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appeared arrived beauty become better body called Catholic cause character court effect England English equally existence eyes fact favour feeling French friends give given Government hand head hope hour House human hundred important individual influence interest Ireland Irish Italy kind King land late least less living look Lord manner matter means meet mind nature never object observed once opinion party passed perhaps person political poor present produced question reader reason received remarkable respect round scarcely seemed seen society soon sort speak spirit sure taken taste thing thought thousand tion true truth turn whole wish write young
Page 323 - O ! the blood more stirs To rouse a lion than to start a hare.
Page 11 - I have almost forgot the taste of fears : The time has been, my senses would have cool'd To hear a night-shriek ; and my fell of hair Would at a dismal treatise rouse, and stir, As life were in't : I have supp'd full with horrors ; Direness, familiar to my slaughterous thoughts, Cannot once start me.
Page 170 - JE ne suis pas de ceux qui disent : Ce n'est rien, C'est une femme qui se noie. Je dis que c'est beaucoup; et ce sexe vaut bien Que nous le regrettions, puisqu'il fait notre joie.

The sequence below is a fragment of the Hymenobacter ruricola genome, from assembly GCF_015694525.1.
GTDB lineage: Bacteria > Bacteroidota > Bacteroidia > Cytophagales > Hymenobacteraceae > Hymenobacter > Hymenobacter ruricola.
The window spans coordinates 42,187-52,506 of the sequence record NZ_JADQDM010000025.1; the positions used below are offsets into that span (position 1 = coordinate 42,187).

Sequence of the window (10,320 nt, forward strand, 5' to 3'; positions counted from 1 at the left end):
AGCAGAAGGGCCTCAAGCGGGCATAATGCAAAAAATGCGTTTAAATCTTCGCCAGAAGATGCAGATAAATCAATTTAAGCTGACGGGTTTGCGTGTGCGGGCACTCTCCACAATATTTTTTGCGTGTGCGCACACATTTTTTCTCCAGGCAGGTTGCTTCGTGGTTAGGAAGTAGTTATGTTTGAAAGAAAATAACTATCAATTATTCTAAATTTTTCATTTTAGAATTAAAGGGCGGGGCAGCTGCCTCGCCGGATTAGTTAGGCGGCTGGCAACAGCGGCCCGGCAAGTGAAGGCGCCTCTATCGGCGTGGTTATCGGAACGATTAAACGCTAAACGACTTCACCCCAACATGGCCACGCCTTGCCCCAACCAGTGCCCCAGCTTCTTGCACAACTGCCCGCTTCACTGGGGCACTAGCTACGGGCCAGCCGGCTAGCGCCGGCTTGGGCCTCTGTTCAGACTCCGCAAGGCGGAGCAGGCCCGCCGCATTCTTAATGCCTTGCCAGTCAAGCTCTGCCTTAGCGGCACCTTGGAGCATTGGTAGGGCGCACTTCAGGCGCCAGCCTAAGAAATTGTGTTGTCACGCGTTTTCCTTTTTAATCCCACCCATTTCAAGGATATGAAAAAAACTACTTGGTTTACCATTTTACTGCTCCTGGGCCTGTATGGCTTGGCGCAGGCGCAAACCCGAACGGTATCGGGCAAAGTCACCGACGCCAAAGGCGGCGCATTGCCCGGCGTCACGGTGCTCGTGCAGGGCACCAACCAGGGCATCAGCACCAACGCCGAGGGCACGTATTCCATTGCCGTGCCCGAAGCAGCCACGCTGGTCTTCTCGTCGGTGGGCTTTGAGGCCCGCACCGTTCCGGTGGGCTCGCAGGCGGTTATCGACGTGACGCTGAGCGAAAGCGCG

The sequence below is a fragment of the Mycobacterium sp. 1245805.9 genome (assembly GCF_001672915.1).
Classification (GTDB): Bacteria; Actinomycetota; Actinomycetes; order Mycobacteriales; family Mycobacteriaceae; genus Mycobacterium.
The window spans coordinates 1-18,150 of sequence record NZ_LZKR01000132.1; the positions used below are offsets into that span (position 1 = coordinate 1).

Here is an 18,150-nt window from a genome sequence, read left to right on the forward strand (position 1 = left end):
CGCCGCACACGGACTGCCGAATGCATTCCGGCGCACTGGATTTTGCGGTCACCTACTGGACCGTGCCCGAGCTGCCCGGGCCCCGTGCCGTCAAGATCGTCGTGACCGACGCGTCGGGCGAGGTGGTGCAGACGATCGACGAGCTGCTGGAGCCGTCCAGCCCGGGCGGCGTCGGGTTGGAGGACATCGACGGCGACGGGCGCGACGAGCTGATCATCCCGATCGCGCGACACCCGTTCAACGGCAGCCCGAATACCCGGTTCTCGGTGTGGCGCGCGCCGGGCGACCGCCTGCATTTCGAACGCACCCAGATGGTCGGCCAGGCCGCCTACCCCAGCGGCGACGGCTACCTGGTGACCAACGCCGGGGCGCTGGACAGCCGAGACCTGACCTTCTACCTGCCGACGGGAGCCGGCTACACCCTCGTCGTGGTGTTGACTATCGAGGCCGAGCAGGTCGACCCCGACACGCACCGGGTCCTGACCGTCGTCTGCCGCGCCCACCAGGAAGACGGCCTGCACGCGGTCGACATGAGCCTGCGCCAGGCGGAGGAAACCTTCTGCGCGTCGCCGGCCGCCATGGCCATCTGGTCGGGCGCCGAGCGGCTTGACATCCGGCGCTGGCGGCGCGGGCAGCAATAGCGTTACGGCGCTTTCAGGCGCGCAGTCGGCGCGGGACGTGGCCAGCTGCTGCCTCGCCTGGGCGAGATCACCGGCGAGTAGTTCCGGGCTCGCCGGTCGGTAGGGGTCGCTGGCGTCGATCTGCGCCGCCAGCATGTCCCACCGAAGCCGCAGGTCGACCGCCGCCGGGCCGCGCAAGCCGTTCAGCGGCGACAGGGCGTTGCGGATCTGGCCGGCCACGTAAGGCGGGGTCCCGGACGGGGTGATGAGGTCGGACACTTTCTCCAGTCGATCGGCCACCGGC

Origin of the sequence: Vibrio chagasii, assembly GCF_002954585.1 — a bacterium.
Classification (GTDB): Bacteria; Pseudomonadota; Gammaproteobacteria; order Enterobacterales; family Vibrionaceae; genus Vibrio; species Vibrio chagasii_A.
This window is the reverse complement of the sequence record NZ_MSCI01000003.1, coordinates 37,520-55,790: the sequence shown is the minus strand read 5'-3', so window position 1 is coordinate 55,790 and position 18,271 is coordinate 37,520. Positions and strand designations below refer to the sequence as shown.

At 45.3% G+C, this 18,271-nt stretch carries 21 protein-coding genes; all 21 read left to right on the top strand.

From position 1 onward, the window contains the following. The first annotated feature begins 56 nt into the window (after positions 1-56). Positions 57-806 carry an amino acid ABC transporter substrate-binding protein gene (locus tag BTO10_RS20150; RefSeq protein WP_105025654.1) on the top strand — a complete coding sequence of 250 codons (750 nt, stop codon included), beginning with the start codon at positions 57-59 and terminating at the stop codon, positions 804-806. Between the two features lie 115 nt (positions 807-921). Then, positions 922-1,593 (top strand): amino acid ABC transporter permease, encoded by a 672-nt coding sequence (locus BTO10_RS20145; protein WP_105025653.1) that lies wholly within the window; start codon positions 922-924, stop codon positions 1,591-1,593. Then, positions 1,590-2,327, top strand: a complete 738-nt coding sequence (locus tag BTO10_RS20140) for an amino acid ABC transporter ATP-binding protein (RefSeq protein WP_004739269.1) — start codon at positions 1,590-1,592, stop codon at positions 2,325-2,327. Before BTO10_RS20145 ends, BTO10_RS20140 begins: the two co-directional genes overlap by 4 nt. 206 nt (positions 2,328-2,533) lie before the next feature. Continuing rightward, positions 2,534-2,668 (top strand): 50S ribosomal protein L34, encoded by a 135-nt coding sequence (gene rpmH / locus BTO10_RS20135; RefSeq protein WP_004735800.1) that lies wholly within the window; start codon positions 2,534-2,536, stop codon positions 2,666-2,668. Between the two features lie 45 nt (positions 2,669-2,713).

Page 153 - Statutes in that case made and provided, and against the peace of our Sovereign Lord the King, his crown, and dignity.
Page 536 - Has hurried me off to the Po, Forget not Medora Trevilian: — My own Araminta, say "No!" We parted! but sympathy's fetters Reach far over valley and hill; I muse o'er your exquisite letters, And feel that your heart is mine still; And he who would share it with me, love, — The richest of treasures below, — If he's not what Orlando should be, love, My own Araminta, say "No!
Page 312 - For the saying which he cried by the word of the LORD against the altar in Beth-el, and against all the houses of the high places which are in the cities of Samaria, shall surely come to pass.
Page 312 - Woe unto you, scribes and Pharisees, hypocrites! because ye build the tombs of the prophets, and garnish the sepulchres of the righteous, and say, If we had been in the days of our fathers, we would not have been partakers with them in the blood of the prophets.
Page 536 - No!' If he wears a top-boot in his wooing, If he comes to you riding a cob, If he talks of his baking or brewing, If he puts up his feet on the hob, If he ever drinks port after dinner, If his brow or his breeding is low, If he calls himself 'Thompson' or 'Skinner', My own Araminta, say 'No!